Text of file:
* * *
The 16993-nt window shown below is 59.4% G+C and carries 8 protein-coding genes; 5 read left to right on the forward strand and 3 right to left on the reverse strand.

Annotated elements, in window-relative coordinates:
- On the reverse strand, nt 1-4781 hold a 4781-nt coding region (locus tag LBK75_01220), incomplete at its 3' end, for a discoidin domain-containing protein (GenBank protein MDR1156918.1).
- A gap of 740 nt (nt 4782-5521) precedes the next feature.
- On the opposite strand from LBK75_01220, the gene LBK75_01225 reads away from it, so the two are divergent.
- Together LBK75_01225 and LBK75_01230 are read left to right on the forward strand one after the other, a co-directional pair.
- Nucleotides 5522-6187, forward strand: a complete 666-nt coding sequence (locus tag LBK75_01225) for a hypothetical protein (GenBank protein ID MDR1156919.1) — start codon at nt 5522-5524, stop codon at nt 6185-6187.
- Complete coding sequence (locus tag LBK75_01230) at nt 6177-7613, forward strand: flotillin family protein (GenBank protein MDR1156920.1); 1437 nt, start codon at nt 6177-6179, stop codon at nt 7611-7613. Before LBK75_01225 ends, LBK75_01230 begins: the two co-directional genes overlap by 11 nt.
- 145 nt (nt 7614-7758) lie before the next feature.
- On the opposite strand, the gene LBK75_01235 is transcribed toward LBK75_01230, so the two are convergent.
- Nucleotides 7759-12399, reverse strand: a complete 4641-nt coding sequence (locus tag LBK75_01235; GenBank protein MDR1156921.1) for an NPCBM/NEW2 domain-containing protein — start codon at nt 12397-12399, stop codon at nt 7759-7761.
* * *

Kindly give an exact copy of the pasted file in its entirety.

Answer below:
The 16993-nt window shown below is 59.4% G+C and carries 8 protein-coding genes; 5 read left to right on the forward strand and 3 right to left on the reverse strand.

Annotated elements, in window-relative coordinates:
- On the reverse strand, nt 1-4781 hold a 4781-nt coding region (locus tag LBK75_01220), incomplete at its 3' end, for a discoidin domain-containing protein (GenBank protein MDR1156918.1).
- A gap of 740 nt (nt 4782-5521) precedes the next feature.
- On the opposite strand from LBK75_01220, the gene LBK75_01225 reads away from it, so the two are divergent.
- Together LBK75_01225 and LBK75_01230 are read left to right on the forward strand one after the other, a co-directional pair.
- Nucleotides 5522-6187, forward strand: a complete 666-nt coding sequence (locus tag LBK75_01225) for a hypothetical protein (GenBank protein ID MDR1156919.1) — start codon at nt 5522-5524, stop codon at nt 6185-6187.
- Complete coding sequence (locus tag LBK75_01230) at nt 6177-7613, forward strand: flotillin family protein (GenBank protein MDR1156920.1); 1437 nt, start codon at nt 6177-6179, stop codon at nt 7611-7613. Before LBK75_01225 ends, LBK75_01230 begins: the two co-directional genes overlap by 11 nt.
- 145 nt (nt 7614-7758) lie before the next feature.
- On the opposite strand, the gene LBK75_01235 is transcribed toward LBK75_01230, so the two are convergent.
- Nucleotides 7759-12399, reverse strand: a complete 4641-nt coding sequence (locus tag LBK75_01235; GenBank protein MDR1156921.1) for an NPCBM/NEW2 domain-containing protein — start codon at nt 12397-12399, stop codon at nt 7759-7761.